Market Mad House

In individuals, insanity is rare; but in groups, parties, nations and epochs, it is the rule. Friedrich Nietzsche


The Incredibly Shrinking McDonald’s

McDonald’s (NYSE: MCD) is one of the craziest stocks around; its’ shares are still ridiculously overpriced, even though its’ revenues are in free fall.

Chart watchers know that Mickey D’s revenues have been falling for about three straight years, since June 2014. At the end of second quarter 2014; McDonald’s revenues were $28.30 billion, by June 2017 they had sunk to $24.18 billion. That made for a decline of $4.01 billion; which looks like the death spiral to me.

The death spiral occurs when a company’s revenues never stop dropping. At some point the company finds itself unable to cover expenses and collapses. That’s what happed to Radio Shack and what is happening at Sears Holdings (NASDAQ: SHLD).

Companies in the death spiral have one of two choices; bankruptcy or a sale to a deep-pocketed competitor or investor. For example the Roundy’s supermarket chain sold itself to Kroger (NYSE: KR) in 2015, and Safeway sold itself to Cerberus (a private equity fund) to avoid collapse.

Is McDonald’s in the Death Spiral?

Despite its’ revenue loss; McDonald’s is not in the death spiral yet because it is still making a lot of money.

McDonald’s reported a net income of $5.079 billion on June 30, 2017. That was an increase from March; when it reported $4.777 billion in net income, and June 2016 when it reported $4.733 billion.

Nor is it just net income; the ycharts’ data indicates that McDonalds’ is still generating a lot of cash. Some evidence that there is still a lot of money to be made under the Golden Arches includes:

  • A free cash flow of $1.116 billion on March 31, 2017.


  • A profit margin of 23.06% on June 30, 2017. This was up from 21.4% in March 2017 and 17.44% in June 2016.

  • Assets of $32.12 billion on March 31, 2017.


  • Cash and short-term investments of $2.412 billion on March 31, 2017.


  • $5.858 billion in cash from operations on March 31, 2017.


  • A market capitalization of $126.17 billion on August 1, 2017.

  • An enterprise value of $151.24 billion on August 1, 2017.


Why McDonald’s is no Longer a Value Investment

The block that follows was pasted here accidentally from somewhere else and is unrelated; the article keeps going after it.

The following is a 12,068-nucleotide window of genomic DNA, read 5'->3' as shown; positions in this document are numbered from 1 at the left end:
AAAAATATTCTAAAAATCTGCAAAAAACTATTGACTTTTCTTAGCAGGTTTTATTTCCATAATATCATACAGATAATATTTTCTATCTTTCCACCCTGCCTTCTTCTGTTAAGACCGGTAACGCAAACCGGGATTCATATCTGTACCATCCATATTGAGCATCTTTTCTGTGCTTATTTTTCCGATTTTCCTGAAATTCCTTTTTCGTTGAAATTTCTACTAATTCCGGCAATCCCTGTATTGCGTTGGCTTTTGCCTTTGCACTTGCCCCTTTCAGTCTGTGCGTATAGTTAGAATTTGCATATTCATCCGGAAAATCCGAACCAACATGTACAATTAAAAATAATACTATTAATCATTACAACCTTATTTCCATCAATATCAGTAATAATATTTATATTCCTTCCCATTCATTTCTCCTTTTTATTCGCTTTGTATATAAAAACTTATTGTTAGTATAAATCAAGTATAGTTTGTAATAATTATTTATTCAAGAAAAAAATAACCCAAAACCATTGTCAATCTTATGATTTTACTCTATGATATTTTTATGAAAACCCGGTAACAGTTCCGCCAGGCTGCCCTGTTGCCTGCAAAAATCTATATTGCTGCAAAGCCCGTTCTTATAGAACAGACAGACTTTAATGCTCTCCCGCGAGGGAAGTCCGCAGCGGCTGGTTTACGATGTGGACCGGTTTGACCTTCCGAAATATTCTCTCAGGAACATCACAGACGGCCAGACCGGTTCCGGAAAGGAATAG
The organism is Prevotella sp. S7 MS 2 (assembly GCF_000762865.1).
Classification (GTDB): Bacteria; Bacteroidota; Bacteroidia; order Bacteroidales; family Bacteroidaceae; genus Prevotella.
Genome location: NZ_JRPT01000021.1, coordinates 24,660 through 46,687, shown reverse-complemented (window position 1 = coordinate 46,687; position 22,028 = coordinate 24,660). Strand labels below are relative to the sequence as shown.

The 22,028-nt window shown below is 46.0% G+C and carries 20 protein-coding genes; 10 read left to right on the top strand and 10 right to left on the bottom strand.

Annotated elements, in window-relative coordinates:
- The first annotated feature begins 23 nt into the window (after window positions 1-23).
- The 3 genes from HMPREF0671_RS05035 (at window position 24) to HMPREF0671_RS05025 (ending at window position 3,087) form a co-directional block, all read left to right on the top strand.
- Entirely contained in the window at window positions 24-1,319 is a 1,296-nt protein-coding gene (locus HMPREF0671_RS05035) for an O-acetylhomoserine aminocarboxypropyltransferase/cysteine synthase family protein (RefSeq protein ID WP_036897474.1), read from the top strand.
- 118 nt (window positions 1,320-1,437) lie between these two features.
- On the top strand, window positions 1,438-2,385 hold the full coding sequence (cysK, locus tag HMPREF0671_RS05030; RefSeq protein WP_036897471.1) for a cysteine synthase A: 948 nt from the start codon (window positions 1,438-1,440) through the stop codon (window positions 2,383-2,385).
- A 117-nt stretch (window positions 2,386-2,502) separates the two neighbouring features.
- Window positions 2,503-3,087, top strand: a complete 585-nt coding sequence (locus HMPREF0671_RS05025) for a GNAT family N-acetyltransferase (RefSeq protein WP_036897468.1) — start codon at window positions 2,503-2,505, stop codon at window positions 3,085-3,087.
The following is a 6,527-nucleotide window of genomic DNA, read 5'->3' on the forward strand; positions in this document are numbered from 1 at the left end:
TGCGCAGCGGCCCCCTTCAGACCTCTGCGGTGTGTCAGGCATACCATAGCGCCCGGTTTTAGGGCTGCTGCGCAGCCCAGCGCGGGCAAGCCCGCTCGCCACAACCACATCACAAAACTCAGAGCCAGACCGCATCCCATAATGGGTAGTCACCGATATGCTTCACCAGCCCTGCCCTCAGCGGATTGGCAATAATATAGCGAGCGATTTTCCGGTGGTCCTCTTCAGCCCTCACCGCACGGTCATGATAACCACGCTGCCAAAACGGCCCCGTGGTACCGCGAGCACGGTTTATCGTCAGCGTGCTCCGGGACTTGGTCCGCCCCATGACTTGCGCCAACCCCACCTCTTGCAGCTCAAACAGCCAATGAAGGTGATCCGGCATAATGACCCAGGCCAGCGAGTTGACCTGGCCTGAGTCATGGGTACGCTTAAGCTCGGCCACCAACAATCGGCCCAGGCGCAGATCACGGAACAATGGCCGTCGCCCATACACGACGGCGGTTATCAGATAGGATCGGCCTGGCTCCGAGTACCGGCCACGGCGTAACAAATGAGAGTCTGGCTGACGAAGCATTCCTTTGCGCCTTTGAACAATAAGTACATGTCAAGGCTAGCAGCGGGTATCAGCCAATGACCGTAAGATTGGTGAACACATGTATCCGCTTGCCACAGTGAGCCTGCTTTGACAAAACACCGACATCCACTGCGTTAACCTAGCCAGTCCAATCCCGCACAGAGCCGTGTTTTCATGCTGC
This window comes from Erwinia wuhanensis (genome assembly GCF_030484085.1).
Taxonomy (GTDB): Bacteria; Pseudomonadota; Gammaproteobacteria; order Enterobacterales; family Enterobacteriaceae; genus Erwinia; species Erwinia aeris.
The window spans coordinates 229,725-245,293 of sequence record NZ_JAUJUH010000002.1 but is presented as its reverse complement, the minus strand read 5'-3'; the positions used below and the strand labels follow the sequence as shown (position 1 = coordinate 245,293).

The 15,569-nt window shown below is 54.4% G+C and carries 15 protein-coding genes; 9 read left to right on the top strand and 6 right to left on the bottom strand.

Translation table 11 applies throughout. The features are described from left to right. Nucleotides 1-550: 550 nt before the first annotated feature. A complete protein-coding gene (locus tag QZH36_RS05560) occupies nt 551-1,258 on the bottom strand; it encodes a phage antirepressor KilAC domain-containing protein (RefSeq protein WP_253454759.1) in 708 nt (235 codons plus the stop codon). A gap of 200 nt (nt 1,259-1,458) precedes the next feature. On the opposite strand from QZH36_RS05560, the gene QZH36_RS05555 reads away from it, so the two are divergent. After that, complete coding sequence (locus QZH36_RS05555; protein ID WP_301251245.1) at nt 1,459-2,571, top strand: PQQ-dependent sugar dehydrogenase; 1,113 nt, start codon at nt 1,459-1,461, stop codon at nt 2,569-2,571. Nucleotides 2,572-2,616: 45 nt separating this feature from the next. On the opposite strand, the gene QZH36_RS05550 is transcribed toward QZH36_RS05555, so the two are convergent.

All this will have many people wondering if McDonald’s is a value investment. After all McDonald’s is a good company with a strong brand that makes a lot of money, that’s in some trouble.

The answer is no because MCD is overpriced; there is simply no way the stock is worth $154.80 a share; that’s what it was trading at on August 1, 2017. Instead it is worth around $100 a share because the company’s future is uncertain.

The reason for that is the nature of the fast food business in the United States and around the globe. McDonald’s simply has too much competition ranging from “quality burger” operations like Shake Shack (NYSE: SHAK) to supermarkets like Kroger (NYSE: KR) and Whole Foods (NASDAQ: WFM); which are now selling a wide variety of hot entrees in direct competition with eateries, to quick serve restaurants like Chipotle (NYSE: CMG).

This handout photo from McDonald’s DC shows new kiosk ordering screen inside the redesigned restaurant at 2228 New York Avenue NE in D.C. The fast food chain is rolling out its “Experience the Future” restuarants in the region. Twenty-five of the redsigned restaurants will be open by late spring. (Courtesy McDonald’s DC)

Even in the breakfast sphere, McDonalds has to contend with morning eats from Taco Bell and Burger King. There’s also all the other choices out there such as pizza, even Noodles.

Beyond the competition there is brand dilution which is a huge problem for McDonald’s in the United States. There’s a whole generation of Americans that associate the Golden Arches with “cheap, lousy burger” and “tacky promotions.” For every Baby Boomer that has cherished memories of going to McDonald’s as a child; there’s a Millennial or Generation Xer who avoids it like the plague.

Why Technology May Not Save McDonald’s

An even greater menace is presented by UberEats and GrubHub (NYSE: GRUB). Those services allow a hungry person to order a wide variety of hot food at the touch of an app and have it delivered. A real menace for McDonald’s would be Kroger or Amazon (NASDAQ: AMZN) buying GrubHub and using it to deliver hot meals from supermarkets. Remember Amazon is trying to buy Whole Foods.

Nor is technology necessarily the savior for McDonalds that some investors expect. Kitchen robots like Flippy, might make it possible for any eatery to offer the kind of speed and prices McDonald’s is known for with far greater variety ad quality. Quality burgers might be everywhere which threatens McDonald’s whole reason for existence.

Even the order kiosks are a potential threat because any restaurant can install them. If the kiosks works at McDonald’s they’ll quickly appear at Burger King, Taco Bell and Five Guys and wipe out any edge Mickey D’s got from installing them.

Is McDonald’s an Income Investment?

McDonald’s is also a questionable income investment because stockholders were punished with a negative return on equity of 1.76% on March 31, 2017.

It is still a great dividend stock; however, investors were paid 94¢ on June 1, 2017. That was an increase from 89¢ on August 30, 2016.

McDonald’s is a stock to watch, buy MCD if it drops below $100 a share, because there’s a great dividend and a lot of future income potential here. Investors should pounce if the company can increase its’ quality and harness new technologies.